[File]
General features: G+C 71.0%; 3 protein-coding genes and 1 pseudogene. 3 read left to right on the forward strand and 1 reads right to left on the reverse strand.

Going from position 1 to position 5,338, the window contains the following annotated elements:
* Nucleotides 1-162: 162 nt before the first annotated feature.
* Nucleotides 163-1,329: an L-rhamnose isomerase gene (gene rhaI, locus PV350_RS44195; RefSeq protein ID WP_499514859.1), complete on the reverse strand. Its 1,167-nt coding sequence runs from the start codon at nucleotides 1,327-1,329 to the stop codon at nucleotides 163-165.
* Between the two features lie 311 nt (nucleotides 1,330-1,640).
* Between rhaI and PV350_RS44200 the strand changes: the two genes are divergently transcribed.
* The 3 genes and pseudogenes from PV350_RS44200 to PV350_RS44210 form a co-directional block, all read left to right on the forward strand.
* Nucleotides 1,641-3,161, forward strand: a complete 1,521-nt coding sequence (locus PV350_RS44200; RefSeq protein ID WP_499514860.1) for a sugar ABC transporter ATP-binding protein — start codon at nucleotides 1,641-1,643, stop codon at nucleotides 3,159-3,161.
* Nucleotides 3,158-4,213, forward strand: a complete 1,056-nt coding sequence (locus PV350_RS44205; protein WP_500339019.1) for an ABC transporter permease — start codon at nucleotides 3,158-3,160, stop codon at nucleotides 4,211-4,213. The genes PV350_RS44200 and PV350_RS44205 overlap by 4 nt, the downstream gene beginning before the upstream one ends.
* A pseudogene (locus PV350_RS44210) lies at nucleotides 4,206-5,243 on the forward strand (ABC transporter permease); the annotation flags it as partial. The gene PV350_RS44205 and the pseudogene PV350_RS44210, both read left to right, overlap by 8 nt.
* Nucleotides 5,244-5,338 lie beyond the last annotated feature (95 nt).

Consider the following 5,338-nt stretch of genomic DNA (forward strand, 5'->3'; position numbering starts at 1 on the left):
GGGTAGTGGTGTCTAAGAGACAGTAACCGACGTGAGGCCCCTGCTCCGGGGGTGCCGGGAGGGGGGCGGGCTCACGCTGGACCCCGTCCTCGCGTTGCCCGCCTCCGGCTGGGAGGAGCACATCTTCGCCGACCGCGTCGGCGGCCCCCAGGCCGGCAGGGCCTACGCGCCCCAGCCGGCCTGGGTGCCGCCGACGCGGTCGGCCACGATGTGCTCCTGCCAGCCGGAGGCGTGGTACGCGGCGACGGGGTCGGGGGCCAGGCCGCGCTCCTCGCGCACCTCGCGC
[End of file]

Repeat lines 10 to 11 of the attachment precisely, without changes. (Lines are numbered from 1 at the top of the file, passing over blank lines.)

* A pseudogene (locus PV350_RS44210) lies at nucleotides 4,206-5,243 on the forward strand (ABC transporter permease); the annotation flags it as partial. The gene PV350_RS44205 and the pseudogene PV350_RS44210, both read left to right, overlap by 8 nt.
* Nucleotides 5,244-5,338 lie beyond the last annotated feature (95 nt).